A Dirty Job Chapter 23

A Dirty Job Chapter 23



It was a fucked-up day in the City by the Bay. At first light, flocks of vultures perched on the superstructures of the Golden Gate and Bay Bridges, and glared down at commuters as if they had a lot of goddamn gall to still be alive and driving. Traffic copters that were diverted to photograph the ranks of carrion birds ended up covering a spiral cloud of bats that circled the Transamerica pyramid for ten minutes, then seemed to evaporate into a black mist that floated out over the Bay. Three swimmers who had been competing in the San Francisco Triathlon drowned in the Bay, and a helicopter camera photographed something under the water, a dark shape approaching one of the swimmers from below and dragging him under. Numerous replays of the tape revealed that rather than the sleek shape of a shark, the creature had a wide wingspan and a distinctly horned head, unlike any ray or skate that anyone had ever seen before. The ducks in Golden Gate Park suddenly took to the wing and left the area, the hundreds of sea lions that normally lounged in the sun down at Pier 39 were gone as well, and even the pigeons seemed to have disappeared from the City.

A grunt reporter who had been covering the overnight police blotter noticed the coincidence of seven reports of violence or missing persons at local-area secondhand stores, and by early evening the television stations were mentioning it, along with spectacular footage of the Book ’em Danno building burning in the Mission. And there were hundreds of singular events experienced by individuals: creatures moving in the shadows, voices and screams from the sewer grates, milk souring, cats scratching owners, dogs howling, and a thousand people woke up to find that they no longer cared for the taste of chocolate. It was a fucked-up day.

Charlie spent the rest of the night fretting and checking locks, then double-checking them, then looking on the Internet for clues about the Underworlders, just in case someone posted a brand-new ancient document since he’d last checked. He wrote a will, and several letters, which he walked outside and put in the mailbox out on the street rather than with the outgoing mail on the counter of the store. Then, around dawn, completely exhausted yet with his Beta Male imagination racing at a thousand miles an hour, he took two of the sleeping pills Jane had given him and slept through the fucked-up day, to be awakened in early evening by a call from his darling daughter.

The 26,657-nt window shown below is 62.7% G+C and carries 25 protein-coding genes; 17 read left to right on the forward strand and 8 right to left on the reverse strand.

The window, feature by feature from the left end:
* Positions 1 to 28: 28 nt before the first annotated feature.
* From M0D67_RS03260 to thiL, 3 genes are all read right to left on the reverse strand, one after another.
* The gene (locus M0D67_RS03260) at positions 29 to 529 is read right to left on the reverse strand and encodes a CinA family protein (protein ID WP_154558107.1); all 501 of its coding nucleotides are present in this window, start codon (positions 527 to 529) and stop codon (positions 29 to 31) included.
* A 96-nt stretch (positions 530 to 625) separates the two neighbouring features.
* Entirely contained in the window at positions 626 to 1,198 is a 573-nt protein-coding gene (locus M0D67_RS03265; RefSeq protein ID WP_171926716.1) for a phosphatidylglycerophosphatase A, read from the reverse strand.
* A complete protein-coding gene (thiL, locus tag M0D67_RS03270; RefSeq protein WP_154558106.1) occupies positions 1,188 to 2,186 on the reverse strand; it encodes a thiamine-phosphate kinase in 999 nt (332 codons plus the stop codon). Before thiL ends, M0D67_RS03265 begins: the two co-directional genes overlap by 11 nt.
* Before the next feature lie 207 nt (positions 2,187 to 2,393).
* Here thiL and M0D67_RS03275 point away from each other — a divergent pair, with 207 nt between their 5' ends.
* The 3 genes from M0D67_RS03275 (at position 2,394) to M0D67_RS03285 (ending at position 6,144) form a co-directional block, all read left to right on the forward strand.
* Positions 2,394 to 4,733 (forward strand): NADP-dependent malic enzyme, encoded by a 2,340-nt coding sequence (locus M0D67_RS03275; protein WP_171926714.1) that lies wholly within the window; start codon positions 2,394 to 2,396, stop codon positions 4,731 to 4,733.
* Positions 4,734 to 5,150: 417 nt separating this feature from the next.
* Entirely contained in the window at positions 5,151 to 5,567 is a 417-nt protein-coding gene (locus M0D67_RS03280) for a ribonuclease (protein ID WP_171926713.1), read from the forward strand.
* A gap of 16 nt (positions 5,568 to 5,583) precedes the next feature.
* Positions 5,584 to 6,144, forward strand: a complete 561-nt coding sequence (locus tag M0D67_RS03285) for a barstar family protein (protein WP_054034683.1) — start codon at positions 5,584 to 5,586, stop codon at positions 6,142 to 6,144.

“Aunt Cassie is an anti-Semite,” said Sophie.

“Honey, it’s six in the morning. Can we discuss Aunt Cassie’s politics a little later?”

“It is not, it’s six at night. It’s bath time, and Aunt Cassie won’t let me bring Alvin and Mohammed into the bathroom with me for my bath, because she’s an anti-Semite.”

Charlie looked at his watch. He was sort of glad that it was six in the evening and he was talking to his daughter. Whatever happened while he was sleeping at least hadn’t affected that.

“Cassie is not an anti-Semite.” It was Jane on the other line.

“Is too,” said Sophie. “Be careful, Daddy, Aunt Jane is an anti-Semite sympathizer.”

“I am not,” Jane said.

“Listen to how smart my daughter is,” said Charlie. “I didn’t know words like anti-Semite and sympathizer when I was her age, did you?”

“You can’t trust the goyim, Daddy,” said Sophie. She lowered her voice to a whisper. “They hate baths, the goyim.”

“Daddy’s a goyim, too, baby.”

“Oh my God, they’re everywhere, like pod people!” He heard his daughter drop the phone, scream, and then a door slammed.

“Sophie, you unlock this door this instant,” Cassie said in the background.

Jane said, “Charlie, where does she get this stuff? Are you teaching her this?”

“It’s Mrs. Korjev – she’s descended from Cossacks and she has a little residual guilt for what her ancestors did to the Jews.”

“Oh,” Jane said, not interested now that she couldn’t blame Charlie. “Well, you shouldn’t let the dogs in the bathroom with her. They eat the soap and sometimes they get in the tub, and then – “

“Let them go with her, Jane,” Charlie interrupted. “They may be the only thing that can protect her.”

“Okay, but I’m only letting them eat the cheap soaps. No French-milled soaps.”

“They’re fine with domestic soap, Jane. Look, I drew up a holographic will last night. If something happens to me, I want you to raise Sophie. It’s in there.”

Jane didn’t answer. He could hear her breathing on the other end.


“Sure, sure. Of course. What the hell is going on with you guys? What’s the big danger Sophie’s in? Why are you being spooky like this? And why didn’t you call earlier, you fucker?”

“I was up all night doing stuff. Then I took two of those sleeping pills you gave me. Suddenly twelve hours are gone.”

“You took two? Never take two.”

“Yeah, thanks,” Charlie said. “Anyway, I’m sure I’ll be okay, but if for some reason I’m not, you need to take Sophie and get out of the City for a while. I mean like up in the Sierras. I also sent you a letter explaining everything, as much as I know, anyway. Only open it if something happens, okay?”